New England has weathered its share of battering storms, and even an occasional tornado. With a few notable exceptions, however, most hurricanes that swirl northward along the East Coast veer out into the Atlantic without making landfall. Not so in 1938. The “Great New England Hurricane of 1938,” also known as “The Long Island Express” or simply “The Big One,” blindsided New Englanders that year, striking without warning in the afternoon of September 21.
Late in the day on September 19, 1938, weather forecasters who had alerted Floridians of the possibility of a hurricane landfall saw that the storm had turned north. As the storm seemed to be heading out to sea, most of them breathed a sigh of relief and went home. Forecasts issued for the eastern seaboard that day contained high wind and gale advisories, but made no mention of a hurricane. Most of the ships that might have reported the storm’s location had retreated to shore, waiting for the hurricane to spin itself out in the open waters of the Atlantic Ocean. Essentially unwatched, the hurricane abruptly tripled its northward speed, and traveled the 425 miles (700 km) from Cape Hatteras to Long Island in less than 8 hours.
The Great New England Hurricane of 1938 started as a tropical cyclone off of Cape Verde, Africa, on September 10. After threatening Florida on September 20, it moved north, and most forecasters believed it would head northeast to spin itself out in the North Atlantic Ocean. Instead, the storm accelerated northward, reaching forward speeds of up to 50 miles (80 kilometers) per hour, on a beeline for the southern shore of New England. Map courtesy of Hunter Allen.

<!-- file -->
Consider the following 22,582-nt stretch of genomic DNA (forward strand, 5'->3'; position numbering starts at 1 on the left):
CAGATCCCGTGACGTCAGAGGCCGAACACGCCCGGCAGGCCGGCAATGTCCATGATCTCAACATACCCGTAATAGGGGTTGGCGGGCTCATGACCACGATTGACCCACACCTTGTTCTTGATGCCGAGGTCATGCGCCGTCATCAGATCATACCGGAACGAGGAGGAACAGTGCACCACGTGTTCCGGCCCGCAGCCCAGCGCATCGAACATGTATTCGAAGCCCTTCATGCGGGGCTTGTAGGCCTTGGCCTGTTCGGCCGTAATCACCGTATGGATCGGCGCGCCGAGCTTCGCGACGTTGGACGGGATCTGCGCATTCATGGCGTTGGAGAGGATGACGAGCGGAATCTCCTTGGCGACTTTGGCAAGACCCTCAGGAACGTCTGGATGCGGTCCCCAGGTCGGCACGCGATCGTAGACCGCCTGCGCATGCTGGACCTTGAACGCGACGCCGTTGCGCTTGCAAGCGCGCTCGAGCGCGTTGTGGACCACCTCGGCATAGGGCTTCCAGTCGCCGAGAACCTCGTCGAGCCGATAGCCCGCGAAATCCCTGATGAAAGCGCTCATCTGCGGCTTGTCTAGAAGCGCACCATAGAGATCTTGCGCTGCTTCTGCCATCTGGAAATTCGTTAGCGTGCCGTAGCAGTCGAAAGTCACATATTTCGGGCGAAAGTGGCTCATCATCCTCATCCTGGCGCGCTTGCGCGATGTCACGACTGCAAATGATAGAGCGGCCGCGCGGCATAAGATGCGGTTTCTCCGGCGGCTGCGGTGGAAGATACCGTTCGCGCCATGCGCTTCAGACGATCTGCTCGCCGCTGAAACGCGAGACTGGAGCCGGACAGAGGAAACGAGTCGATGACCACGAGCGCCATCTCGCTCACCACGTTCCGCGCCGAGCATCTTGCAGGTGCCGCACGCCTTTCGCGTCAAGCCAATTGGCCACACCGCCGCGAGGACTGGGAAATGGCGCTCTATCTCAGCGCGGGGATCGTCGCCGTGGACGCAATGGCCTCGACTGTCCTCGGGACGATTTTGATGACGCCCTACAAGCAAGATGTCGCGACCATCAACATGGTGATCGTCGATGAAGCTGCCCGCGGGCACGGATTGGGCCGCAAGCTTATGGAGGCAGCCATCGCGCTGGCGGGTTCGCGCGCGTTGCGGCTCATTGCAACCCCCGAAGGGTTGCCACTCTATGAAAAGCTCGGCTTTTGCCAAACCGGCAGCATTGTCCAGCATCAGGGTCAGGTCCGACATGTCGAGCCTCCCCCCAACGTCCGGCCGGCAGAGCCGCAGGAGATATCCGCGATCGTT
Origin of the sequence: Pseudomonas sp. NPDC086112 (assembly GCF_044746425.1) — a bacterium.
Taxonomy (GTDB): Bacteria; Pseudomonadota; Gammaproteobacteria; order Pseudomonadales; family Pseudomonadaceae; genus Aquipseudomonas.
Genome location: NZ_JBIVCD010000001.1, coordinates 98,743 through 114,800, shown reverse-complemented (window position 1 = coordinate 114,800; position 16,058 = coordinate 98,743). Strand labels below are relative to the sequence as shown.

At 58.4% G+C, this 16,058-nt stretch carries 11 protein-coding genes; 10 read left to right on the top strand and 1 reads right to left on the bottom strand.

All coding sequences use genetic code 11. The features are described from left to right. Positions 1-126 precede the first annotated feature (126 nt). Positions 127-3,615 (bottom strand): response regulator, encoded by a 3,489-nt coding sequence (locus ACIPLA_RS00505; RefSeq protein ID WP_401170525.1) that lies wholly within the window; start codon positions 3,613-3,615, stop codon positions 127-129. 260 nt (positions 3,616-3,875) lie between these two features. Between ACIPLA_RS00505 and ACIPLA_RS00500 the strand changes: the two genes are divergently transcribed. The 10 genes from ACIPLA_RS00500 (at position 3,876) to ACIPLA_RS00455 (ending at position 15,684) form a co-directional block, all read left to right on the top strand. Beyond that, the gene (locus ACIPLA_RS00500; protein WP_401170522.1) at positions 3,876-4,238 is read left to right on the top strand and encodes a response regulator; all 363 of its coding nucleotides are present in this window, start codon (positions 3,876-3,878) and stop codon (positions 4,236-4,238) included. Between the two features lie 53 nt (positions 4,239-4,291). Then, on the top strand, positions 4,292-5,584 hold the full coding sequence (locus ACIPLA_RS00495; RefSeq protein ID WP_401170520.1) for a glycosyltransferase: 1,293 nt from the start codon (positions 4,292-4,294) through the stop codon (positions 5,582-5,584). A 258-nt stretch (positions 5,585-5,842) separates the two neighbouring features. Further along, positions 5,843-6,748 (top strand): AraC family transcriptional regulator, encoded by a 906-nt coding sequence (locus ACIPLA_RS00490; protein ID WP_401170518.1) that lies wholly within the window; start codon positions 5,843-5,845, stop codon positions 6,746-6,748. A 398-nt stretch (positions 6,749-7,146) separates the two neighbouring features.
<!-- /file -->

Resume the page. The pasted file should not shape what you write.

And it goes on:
When the storm plowed across Long Island and slammed into Connecticut, it was a Category 3 hurricane. The storm’s rapid northward motion amplified the wind speeds on the east side of the storm, and buildings disintegrated under the force of wind-driven waves and rain. In an example of spectacularly bad timing, landfall occurred at the same time as high tide, maximizing the height of the deadly surge of seawater that was pushed ashore by the storm.
Moorings at docks along the coast didn’t hold, so fishing boats and yachts were carried ashore by waves and wind. Here, homeowners found a large boat and industrial debris deposited in their yard. Photo by A. Morgan Stewart, The Day, courtesy of Peg Van Patten.
Beaches in Connecticut and Rhode Island were stripped clean of the summer cottages that had crowded their shores, and fishing boats were tossed about like toys, some settling as far as a mile inland. One startling arrangement of debris was a boat that had crashed right into a funeral parlor. As is common with strong hurricanes, many people died by drowning as the storm surge flooded their homes, schools, and businesses.
After battering the coast, the hurricane moved north, right into the heart of New England. When it was over, 57,000 homes from the Bahamas to Quebec were damaged or destroyed and around 600 people were dead (estimates vary). Total property damage from “The Big One” in New England was estimated at over $300 million in 1938—equivalent to almost $5 billion in 2010 dollars. Even when compared with the devastating Category 4 and 5 hurricanes that made landfall in the United States in 2004 and 2005, the Great Hurricane of 1938 still ranks as one of the most costly and deadly hurricanes in United States history.
What if another major hurricane were to hit New England this year? Would residents fare any better than they did in 1938?